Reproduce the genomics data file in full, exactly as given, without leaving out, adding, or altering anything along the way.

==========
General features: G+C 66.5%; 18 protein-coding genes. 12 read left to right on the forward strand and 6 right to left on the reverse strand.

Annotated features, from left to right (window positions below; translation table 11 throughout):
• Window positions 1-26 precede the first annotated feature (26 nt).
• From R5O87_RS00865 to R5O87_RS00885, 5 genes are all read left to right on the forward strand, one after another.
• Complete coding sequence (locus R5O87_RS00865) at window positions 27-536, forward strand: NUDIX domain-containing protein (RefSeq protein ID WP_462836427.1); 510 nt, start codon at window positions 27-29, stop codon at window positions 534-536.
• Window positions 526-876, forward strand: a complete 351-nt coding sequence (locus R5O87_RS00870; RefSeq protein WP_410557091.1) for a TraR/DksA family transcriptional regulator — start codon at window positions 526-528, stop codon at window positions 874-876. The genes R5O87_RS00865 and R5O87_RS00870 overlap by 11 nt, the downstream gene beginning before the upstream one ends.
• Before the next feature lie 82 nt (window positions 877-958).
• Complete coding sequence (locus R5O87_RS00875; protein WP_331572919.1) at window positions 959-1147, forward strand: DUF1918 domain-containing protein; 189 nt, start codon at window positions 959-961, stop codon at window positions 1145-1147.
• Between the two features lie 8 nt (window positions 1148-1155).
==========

General features: G+C 66.5%; 18 protein-coding genes. 12 read left to right on the forward strand and 6 right to left on the reverse strand.

Annotated features, from left to right (window positions below; translation table 11 throughout):
• Window positions 1-26 precede the first annotated feature (26 nt).
• From R5O87_RS00865 to R5O87_RS00885, 5 genes are all read left to right on the forward strand, one after another.
• Complete coding sequence (locus R5O87_RS00865) at window positions 27-536, forward strand: NUDIX domain-containing protein (RefSeq protein ID WP_462836427.1); 510 nt, start codon at window positions 27-29, stop codon at window positions 534-536.
• Window positions 526-876, forward strand: a complete 351-nt coding sequence (locus R5O87_RS00870; RefSeq protein WP_410557091.1) for a TraR/DksA family transcriptional regulator — start codon at window positions 526-528, stop codon at window positions 874-876. The genes R5O87_RS00865 and R5O87_RS00870 overlap by 11 nt, the downstream gene beginning before the upstream one ends.
• Before the next feature lie 82 nt (window positions 877-958).
• Complete coding sequence (locus R5O87_RS00875; protein WP_331572919.1) at window positions 959-1147, forward strand: DUF1918 domain-containing protein; 189 nt, start codon at window positions 959-961, stop codon at window positions 1145-1147.
• Between the two features lie 8 nt (window positions 1148-1155).